Soldotna running back Simpson does not let defense have monopoly on hard hits

Punishment -- it's better to give than receive

Posted: Tuesday, September 18, 2001

It's not surprising to find out that Cason Simpson's football idol is Eddie George, the big, punishing running back for the Tennessee Titans of the National Football League.

"If there's no hole, he makes his own," Simpson said of George's running style.

Simpson does a fair impression of George for the Soldotna High School football team. In six games this season, the 6-foot, 190-pound running back has carried the ball 139 times for 611 yards in the Stars' double-wing offense. Simpson averages 4.4 yards per carry and has scored six touchdowns.

"The normal thing is for the defense to bring the punishment," Simpson said. "(When I have the ball) I like to punish people on defense when they don't expect it."

What may come as a surprise is Simpson's choice of role models.

"It's my little sister (Erin)," Simpson said. "She's always happy, and she's always trying to make the people around her happy. She'll put herself out to help you out."

That's a philosophy Simpson has taken to heart: in Soldotna's game against Skyview, Simpson carried the ball 36 times for 190 yards after coach Sarge Truesdell told the Stars they would be riding Simpson's shoulders that day.

He got the ball just as much this weekend against the Homer Mariners, though he had a much tougher go of it, gaining just 91 yards in Soldotna's first Northern Lights Conference loss of the season.

"We have five seniors, and we've gotta ride the ones we have," Truesdell said. "He would've taken the ball 20 more times if we had given it to him.

"He was an all-conference outside linebacker last year -- we can't afford to have him off the field at any time. Never once did he complain about being tired or ask to take a play off. He's the epitome of leadership."

Talk about putting himself out to help his teammates.

Some of that drive is inspired by another younger sibling. Ricky Simpson, a junior running back and defensive back for the Stars, keeps his older brother focused.

"We bring the game home a lot," Cason said. "He's always there. I know that if I let up, he's going to be right there to show me up. It keeps me on my toes, working hard."

Simpson also is a hard worker in the classroom. Soldotna athletic director and math teacher Alan Howard said he was struck by that when he taught Simpson in a precalculus class last year.

Simpson has a 3.93 grade point average, and while he said the hard sciences are his favorite classes, he said his best grades come in language arts classes.

"If I'm not doing sports, it's homework," Simpson said, explaining that his parents, Bill and Laurie, have high academic expectations for their children. "That's one of the rules in my family. If your grades go down, you don't play."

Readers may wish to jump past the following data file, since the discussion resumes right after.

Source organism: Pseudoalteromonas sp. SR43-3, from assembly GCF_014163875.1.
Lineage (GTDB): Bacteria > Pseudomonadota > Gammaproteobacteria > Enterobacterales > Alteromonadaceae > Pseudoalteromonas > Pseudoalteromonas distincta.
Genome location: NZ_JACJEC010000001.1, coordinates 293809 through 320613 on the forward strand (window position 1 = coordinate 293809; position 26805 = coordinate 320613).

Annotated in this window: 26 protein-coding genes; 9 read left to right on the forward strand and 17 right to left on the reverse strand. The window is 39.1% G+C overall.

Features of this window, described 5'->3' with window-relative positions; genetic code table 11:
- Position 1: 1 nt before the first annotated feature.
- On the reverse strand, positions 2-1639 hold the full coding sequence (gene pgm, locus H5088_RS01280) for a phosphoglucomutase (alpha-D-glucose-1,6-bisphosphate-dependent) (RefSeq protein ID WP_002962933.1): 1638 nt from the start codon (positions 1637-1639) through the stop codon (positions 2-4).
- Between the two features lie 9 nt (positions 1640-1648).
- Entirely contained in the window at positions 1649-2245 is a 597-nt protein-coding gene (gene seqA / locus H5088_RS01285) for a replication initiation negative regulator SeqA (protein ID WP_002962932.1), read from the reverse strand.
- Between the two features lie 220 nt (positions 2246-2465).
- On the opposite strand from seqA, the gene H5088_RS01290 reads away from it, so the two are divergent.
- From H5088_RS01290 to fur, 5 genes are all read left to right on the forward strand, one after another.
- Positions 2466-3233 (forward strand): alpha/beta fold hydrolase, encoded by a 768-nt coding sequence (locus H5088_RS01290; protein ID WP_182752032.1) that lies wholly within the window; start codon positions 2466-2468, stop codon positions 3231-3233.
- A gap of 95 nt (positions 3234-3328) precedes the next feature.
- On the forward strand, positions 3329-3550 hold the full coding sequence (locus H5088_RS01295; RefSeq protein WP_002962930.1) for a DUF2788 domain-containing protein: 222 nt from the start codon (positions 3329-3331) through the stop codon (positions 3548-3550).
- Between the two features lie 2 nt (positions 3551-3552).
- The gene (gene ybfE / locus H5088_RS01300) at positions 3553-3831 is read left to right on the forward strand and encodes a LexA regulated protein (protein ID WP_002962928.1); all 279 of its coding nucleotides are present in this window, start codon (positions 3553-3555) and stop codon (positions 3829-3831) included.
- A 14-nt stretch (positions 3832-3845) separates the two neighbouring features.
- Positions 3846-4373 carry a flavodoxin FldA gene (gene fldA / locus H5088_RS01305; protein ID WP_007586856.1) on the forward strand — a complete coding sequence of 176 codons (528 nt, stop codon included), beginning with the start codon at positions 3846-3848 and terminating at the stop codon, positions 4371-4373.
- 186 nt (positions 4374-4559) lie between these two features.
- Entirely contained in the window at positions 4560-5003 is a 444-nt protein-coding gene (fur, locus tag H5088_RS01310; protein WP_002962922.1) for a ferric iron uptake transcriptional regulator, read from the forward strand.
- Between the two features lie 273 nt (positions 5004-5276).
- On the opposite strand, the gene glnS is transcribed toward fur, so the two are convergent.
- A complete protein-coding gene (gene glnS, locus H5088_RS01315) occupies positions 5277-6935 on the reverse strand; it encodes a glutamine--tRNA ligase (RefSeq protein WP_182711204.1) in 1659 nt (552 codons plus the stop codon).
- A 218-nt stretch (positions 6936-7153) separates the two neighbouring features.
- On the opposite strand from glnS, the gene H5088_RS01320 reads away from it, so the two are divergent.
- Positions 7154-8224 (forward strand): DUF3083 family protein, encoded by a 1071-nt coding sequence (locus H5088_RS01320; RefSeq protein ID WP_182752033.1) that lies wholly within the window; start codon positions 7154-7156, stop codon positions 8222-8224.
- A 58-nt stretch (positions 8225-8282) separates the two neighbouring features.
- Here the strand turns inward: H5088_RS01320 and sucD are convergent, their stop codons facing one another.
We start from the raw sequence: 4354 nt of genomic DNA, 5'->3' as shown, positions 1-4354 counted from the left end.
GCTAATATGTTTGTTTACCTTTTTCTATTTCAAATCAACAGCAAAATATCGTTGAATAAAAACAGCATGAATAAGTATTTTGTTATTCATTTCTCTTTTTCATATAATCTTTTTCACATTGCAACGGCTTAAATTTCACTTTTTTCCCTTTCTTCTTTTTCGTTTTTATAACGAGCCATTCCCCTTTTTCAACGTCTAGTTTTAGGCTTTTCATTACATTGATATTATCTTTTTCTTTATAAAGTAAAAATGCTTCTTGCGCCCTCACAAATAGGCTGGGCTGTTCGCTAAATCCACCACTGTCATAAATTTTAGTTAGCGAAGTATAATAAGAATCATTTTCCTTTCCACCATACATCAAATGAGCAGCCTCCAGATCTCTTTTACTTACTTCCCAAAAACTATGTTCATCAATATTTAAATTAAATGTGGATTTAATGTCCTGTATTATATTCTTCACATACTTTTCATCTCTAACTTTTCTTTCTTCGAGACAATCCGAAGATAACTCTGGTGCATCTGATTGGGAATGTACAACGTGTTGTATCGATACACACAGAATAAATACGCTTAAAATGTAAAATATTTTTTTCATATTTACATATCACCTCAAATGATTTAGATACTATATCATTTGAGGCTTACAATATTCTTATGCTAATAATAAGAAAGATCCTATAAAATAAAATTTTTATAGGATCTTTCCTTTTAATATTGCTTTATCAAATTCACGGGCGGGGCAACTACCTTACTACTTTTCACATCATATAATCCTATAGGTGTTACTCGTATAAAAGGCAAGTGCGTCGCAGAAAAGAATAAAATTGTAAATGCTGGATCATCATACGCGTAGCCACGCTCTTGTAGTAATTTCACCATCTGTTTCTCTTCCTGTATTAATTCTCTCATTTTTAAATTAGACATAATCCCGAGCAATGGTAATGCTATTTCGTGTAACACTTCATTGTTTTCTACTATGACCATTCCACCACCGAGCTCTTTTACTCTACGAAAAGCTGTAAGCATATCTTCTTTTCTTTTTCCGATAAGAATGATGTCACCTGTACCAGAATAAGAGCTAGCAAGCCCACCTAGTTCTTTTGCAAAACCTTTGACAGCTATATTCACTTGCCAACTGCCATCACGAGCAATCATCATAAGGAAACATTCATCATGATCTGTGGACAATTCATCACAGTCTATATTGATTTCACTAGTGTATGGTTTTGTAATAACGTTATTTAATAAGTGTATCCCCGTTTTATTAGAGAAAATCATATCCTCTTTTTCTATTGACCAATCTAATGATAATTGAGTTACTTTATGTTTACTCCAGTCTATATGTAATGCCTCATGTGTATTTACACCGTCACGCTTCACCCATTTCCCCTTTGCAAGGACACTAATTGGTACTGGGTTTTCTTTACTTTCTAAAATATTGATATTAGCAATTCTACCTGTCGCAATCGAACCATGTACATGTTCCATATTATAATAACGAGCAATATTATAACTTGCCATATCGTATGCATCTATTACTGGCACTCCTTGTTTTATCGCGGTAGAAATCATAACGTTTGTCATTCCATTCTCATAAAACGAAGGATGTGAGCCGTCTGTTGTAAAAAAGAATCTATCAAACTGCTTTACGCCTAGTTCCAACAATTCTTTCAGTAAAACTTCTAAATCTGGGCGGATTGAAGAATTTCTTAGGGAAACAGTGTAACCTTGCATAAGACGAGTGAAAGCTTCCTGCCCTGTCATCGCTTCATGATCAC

Simpson has kept his grades up, and is a member of Soldotna's National Honor Society. He's taken to politics this year and is president of SoHi's student body.

"I like school, so it makes sense to make things as fun as I would like them to be," Simpson said.

Simpson also is involved in the model United Nations and is a member of the yearbook staff.

As far as next year, Simpson plans on attending college somewhere west of the Mississippi River, though he's not quite sure where he'll be or what he'd like to study.

"I'd like to get a football scholarship, but if I don't, I'll go wherever," Simpson said.

Simpson keeps busy in the athletic arena year-round. He played basketball and ran track for the Stars last year.

Truesdell would like to see Simpson on the wrestling mat this year.

"He was undefeated in junior high," said Truesdell, who also is the wrestling coach at Soldotna. "Even with the couple of months that we have, I know we could turn him into a good wrestler."

Simpson and the Stars still have a few weeks of football left to play before worrying about wrestling. While Saturday's loss drops the Stars to 2-1 in the NLC, they've still got a shot at the conference title and they're far from out in the race for a playoff berth.

If the Stars are able to pull through for a spot in the postseason, much of it will be because of Simpson's leadership.

"Cason is leading us in a direction where the kids are believing they're going to make the playoffs," Truesdell said.

A prime example of the Stars reliance on and belief in Simpson came during a one-on-one drill during practice last week. Truesdell said it came down to Simpson against another teammate, and when he asked the rest of the squad who would prevail, all but a couple lined up in Simpson's corner.

"They see his work ethic and the way he carries the football -- SoHi tradition is built on kids like Cason," Truesdell said.

Truesdell will rely on Simpson's leadership even more this week, just as the team did when it struggled against tough competition early in the season.

"He's always positive," Truesdell said. "You always worry when you're 0-3 whether you're doing the right thing, but the kids responded because of kids like Cason.

"When you have a guy like Cason who's willing to share his experience and be a leader, you don't have problems."

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